The main street had just a handful of surviving businesses. There was a barbers, a co-op, a cafe, and a takeaway. The Chopwell, a once grand and spacious pub building, was chipboarded shut, cellar drop mossing back into the soil. The bookies had gone bust, and a faded sign advised punters to pick up outstanding winnings from their branch in Seaham. Online, I could find no evidence of this establishment either.
Stunned, Chopwell doesn’t know what to do next. There is no business in the town at all, no trading estate. Nobody can buy anything, there are no jobs whatsoever. The Category D review was right, in a sense. This town has no purpose any more, and hasn’t for decades. It’s just a place where people exist. There’s nothing to do and nowhere to go. You can’t earn your way out of here. Chopwell is waiting for someone else to make a decision on its future. It has not the resources or focus to do so itself. Category D crippled it but refused to administer the killing blow, perhaps the cruellest act of all.
Over the hill is High Spen, designated Category D right back in 1951. The Church was for sale. Not an auspicious start, I considered. But this place was somehow in better shape. A gentleman walked two Salukis, shining coats and proud heads. Gardens were neat with filled bird feeders. The school was plump with children. The pub looked smart and well kept. Perhaps after Chopwell anywhere would look well, but High Spen was almost prosperous, the few miles nearer to the city making it a sleeper town for Gateshead and Newcastle. Amongst the tidy porches and creosoted fences patrolled by bright eyed pets, it was remarkable to think that until 1977 this was a village deemed so irredeemably awful by its own elected County Council that only total demolition would solve the problem.
A gateway appeared on my left under some trees. There was a sign attached in laminated plastic, tucked under a loose whorl of ivy. “TOWN AND COUNTRY PLANNING ACT 1990. The SECRETARY OF STATE hereby gives notice that the Order under section 251 of the above Act to authorise the extinguishment of the public rights of way comprising the whole of the footpath network at the former doctors (sic) surgery commencing from Bute Road South and extending to its termination point at the rear lane of Hookergate Lane at High Spen in the Metropolitan Borough of Gateshead, referred to in the Notice published on 02 October 2018 under reference NATTRAN/NES247/3480, will not be made, the application for the order being withdrawn.”
Such is the language of the sore loser in the battle for the common person’s rights. Here was a right fought for and won, an ancestral pathway kept open for all, regardless of birth and rank. Such rights should never be taken for granted, and I celebrated this shining victory by persons unknown against the colossus of the uncaring state by seeing where the “Whole of the footpath network” might take me. Fifty yards later, I had crossed a small patch of land about the size of a house and garden, past a single berth garage and a fruit tree to emerge on a road I could easily have got to by walking 200yds round the corner, the far end of my inalienable right of way being marked by another laminated sheet stapled to a post. A cat looked at me suspiciously as I turned round and went back, no doubt wondering what that had all been about.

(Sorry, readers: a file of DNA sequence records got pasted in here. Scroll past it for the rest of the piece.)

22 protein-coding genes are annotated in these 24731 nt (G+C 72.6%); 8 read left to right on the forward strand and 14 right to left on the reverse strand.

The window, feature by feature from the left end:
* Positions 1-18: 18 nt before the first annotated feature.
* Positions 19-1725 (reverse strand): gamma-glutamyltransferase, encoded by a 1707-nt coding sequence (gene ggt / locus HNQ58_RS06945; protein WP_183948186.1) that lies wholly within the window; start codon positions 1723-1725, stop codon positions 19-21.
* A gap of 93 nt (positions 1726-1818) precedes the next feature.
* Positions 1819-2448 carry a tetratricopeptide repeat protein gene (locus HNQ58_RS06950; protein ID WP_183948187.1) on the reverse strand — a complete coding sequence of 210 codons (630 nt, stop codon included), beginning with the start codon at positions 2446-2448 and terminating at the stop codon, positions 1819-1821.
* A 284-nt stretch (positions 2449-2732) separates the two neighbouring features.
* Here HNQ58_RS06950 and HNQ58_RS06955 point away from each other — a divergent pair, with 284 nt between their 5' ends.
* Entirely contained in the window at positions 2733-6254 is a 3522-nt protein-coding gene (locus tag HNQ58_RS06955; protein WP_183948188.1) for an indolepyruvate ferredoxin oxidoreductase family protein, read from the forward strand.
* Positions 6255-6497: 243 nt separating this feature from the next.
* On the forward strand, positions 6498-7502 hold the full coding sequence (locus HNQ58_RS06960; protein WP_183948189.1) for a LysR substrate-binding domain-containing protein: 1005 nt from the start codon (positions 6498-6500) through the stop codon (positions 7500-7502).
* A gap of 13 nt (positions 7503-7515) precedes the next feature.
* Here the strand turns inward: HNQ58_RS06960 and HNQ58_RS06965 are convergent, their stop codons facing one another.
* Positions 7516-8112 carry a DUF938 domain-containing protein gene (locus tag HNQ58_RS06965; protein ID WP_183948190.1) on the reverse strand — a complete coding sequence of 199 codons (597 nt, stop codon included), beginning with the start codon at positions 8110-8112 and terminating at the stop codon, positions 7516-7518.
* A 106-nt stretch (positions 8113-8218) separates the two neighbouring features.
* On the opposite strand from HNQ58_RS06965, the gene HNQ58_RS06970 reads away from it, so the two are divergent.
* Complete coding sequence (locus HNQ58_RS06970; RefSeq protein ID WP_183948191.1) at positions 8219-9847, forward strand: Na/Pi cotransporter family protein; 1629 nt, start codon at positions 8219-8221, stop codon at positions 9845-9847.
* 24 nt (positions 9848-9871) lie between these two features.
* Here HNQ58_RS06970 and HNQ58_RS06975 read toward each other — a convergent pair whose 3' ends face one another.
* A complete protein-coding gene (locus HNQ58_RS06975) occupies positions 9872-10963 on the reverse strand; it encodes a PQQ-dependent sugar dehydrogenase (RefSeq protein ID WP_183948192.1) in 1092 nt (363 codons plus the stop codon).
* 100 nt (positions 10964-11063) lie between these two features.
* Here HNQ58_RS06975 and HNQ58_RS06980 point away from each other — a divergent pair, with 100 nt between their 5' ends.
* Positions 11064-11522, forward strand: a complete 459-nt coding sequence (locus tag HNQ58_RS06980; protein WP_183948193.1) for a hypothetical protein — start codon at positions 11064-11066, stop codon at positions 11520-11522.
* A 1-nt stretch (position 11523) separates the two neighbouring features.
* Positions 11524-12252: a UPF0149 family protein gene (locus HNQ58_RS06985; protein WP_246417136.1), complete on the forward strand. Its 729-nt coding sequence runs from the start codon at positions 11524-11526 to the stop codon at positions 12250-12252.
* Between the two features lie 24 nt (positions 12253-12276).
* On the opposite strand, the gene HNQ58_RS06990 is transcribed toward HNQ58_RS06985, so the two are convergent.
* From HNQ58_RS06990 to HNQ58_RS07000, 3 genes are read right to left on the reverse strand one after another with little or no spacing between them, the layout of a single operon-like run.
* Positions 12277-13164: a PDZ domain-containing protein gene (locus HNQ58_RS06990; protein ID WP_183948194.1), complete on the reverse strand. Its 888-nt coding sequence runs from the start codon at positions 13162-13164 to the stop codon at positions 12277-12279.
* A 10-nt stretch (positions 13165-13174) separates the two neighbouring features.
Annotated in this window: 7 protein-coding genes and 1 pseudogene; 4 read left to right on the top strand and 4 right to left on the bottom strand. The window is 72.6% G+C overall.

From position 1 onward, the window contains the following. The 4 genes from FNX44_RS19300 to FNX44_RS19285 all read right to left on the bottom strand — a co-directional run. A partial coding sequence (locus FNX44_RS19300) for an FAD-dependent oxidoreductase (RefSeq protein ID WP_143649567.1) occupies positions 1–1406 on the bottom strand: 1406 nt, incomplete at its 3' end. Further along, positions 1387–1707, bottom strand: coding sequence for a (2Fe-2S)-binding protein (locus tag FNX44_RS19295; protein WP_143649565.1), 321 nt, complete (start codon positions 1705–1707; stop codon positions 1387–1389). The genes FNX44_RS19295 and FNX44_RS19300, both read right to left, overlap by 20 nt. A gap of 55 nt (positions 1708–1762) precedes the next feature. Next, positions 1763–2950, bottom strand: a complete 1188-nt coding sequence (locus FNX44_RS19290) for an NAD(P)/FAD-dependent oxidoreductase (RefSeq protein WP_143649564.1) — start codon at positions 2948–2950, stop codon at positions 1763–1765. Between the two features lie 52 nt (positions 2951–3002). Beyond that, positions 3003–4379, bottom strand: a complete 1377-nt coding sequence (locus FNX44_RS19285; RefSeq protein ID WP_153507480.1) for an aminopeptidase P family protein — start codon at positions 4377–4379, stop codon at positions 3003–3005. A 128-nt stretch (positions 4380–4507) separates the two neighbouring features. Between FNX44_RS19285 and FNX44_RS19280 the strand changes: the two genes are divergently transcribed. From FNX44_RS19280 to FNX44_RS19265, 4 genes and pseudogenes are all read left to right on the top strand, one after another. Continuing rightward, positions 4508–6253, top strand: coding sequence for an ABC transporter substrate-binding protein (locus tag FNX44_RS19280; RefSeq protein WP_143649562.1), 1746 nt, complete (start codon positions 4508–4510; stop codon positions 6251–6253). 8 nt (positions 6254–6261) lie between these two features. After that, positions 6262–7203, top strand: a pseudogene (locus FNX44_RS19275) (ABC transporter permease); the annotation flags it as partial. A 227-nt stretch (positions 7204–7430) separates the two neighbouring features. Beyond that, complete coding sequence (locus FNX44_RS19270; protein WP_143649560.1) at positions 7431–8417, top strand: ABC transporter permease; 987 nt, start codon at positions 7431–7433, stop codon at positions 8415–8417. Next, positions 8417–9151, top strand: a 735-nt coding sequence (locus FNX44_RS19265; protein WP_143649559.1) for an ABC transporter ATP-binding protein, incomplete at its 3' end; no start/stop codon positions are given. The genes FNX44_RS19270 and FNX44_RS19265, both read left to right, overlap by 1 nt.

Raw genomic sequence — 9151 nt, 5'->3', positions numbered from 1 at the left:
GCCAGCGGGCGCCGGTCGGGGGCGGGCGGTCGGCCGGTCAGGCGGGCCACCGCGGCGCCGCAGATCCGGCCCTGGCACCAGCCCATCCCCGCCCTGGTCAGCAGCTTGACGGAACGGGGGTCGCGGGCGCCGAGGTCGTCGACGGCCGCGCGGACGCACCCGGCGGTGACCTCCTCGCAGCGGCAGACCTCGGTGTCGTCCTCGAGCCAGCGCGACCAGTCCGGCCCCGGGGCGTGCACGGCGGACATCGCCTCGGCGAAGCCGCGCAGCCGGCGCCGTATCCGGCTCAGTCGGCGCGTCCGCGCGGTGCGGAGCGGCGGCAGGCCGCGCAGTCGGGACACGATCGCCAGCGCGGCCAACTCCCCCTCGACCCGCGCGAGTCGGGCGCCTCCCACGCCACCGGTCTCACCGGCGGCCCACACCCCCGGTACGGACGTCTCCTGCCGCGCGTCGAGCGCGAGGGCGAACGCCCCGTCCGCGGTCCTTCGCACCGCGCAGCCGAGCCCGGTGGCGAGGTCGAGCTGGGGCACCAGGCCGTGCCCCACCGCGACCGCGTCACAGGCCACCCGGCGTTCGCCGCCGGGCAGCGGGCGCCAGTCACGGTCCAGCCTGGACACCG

Down the road, in another one of the endless dribble of hamlets that line the lanes I found a butchers called ‘The Chop Shop’ which sold hot sandwiches. There was a queue. In front of me were an older couple, so I asked them about the area.
“What’s it like living round here?” Perhaps not the most creative first question,
“Well I don’t know, you just kind of get used to it.” Replied the lady.
I asked when the pits had shut, what difference it had made, how the area had changed, but they didn’t know how to answer. If it had changed, they hadn’t really noticed, watching one quiet day turn into another in a glacial world without work. It was all a bit awkward, and I sensed perhaps nobody had ever asked them about their part of the world before, and to do so was a strange thing. Why would I want to know? This place doesn’t matter. Gateshead’s much more interesting, a young man like me should go there. They’d lived here their whole lives but didn’t know about Category D designation. The threatened complete demolition of their entire community had somehow passed them by as an event and the revelation did not interest them. Perhaps this ignorance, wilful or inadvertent was the key to the survival of these places. Of 121 villages and towns scheduled for demolition, only 3 were ever totally wiped off the map. The rest perhaps damaged, but resolutely still there in small typeface on the OS map. Reduced but not quite removed, lack of engagement and education opportunities ultimately contributing to their survival, people staying on out of a sense of unremarkable destiny. “This is where I was born and this is where I’ll stay.”